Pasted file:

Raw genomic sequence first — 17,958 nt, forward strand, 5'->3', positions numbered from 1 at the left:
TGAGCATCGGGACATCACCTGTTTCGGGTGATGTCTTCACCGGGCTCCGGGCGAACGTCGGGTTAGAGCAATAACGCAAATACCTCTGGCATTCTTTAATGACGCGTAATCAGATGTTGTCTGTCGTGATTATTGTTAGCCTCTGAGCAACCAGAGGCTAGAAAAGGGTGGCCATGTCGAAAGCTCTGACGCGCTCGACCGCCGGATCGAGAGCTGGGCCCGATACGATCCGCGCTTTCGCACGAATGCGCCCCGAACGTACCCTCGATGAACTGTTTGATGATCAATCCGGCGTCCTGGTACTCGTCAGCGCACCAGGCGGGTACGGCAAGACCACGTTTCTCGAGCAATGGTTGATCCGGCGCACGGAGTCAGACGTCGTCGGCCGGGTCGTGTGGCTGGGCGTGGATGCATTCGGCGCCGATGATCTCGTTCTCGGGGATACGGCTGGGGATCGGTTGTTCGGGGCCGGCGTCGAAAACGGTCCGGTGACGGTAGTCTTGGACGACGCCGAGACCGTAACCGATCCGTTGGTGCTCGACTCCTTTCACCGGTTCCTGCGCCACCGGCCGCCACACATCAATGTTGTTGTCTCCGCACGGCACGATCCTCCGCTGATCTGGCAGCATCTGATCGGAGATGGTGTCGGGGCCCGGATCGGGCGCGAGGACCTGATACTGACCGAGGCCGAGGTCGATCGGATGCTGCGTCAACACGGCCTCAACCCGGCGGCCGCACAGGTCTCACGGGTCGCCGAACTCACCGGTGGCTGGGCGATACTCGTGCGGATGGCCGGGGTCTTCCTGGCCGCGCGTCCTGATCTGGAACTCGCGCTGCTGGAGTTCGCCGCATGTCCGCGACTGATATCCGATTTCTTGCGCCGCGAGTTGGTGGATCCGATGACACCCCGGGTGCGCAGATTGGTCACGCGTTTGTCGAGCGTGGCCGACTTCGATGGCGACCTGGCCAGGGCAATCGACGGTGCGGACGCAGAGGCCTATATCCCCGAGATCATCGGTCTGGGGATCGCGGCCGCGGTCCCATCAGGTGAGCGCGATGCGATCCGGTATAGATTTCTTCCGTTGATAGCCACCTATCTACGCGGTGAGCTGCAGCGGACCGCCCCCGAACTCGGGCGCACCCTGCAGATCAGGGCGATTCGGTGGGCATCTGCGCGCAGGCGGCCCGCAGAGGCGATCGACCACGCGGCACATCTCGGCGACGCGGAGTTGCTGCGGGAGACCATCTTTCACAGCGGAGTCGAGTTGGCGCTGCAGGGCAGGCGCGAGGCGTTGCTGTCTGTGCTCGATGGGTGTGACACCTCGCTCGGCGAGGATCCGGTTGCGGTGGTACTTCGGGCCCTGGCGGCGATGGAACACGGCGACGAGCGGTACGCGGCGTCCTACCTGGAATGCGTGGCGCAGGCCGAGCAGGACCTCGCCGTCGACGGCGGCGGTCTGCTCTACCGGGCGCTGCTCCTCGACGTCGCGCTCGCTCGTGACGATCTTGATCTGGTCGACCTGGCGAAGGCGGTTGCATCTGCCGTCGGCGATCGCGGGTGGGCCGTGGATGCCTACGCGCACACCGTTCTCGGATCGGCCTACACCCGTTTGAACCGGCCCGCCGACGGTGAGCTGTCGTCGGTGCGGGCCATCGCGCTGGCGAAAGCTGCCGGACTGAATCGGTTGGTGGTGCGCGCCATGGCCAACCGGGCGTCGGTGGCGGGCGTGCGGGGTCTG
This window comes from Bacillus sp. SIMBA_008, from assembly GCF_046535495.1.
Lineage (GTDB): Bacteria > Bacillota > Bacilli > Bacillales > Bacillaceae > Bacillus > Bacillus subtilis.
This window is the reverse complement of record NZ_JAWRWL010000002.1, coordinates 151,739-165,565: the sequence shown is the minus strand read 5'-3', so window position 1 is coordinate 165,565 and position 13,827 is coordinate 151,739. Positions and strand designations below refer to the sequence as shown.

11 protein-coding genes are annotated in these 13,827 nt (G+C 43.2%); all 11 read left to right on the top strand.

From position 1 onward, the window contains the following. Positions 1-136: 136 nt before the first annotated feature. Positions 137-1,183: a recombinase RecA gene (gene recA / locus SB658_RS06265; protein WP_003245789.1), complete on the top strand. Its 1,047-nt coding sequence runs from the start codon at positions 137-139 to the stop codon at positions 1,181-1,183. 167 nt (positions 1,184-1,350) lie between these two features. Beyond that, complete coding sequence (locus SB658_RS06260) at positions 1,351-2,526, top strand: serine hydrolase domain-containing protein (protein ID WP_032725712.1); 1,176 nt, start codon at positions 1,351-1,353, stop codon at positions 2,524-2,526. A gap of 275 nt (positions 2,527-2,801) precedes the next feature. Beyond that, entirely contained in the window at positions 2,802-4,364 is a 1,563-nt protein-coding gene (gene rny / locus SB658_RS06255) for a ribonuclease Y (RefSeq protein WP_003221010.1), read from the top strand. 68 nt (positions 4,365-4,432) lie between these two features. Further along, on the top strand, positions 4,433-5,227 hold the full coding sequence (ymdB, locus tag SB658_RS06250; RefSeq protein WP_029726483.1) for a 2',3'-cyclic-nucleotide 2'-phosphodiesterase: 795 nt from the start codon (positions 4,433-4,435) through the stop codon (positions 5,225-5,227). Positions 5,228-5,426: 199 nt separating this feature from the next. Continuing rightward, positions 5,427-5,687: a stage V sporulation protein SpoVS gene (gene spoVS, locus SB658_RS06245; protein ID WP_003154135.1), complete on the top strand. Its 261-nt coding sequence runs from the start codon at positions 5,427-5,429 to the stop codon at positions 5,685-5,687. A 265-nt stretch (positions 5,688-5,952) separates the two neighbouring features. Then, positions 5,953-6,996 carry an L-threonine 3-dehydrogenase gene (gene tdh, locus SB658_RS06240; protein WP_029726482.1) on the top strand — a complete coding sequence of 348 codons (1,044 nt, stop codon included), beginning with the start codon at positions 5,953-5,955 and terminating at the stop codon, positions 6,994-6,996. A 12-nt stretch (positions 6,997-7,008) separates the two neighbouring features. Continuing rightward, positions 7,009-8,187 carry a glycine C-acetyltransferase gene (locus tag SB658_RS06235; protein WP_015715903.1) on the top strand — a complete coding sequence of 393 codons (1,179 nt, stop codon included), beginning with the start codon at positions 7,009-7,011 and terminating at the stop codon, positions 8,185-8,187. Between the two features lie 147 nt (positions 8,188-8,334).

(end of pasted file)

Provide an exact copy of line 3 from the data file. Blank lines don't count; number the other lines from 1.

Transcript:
This window comes from Bacillus sp. SIMBA_008, from assembly GCF_046535495.1.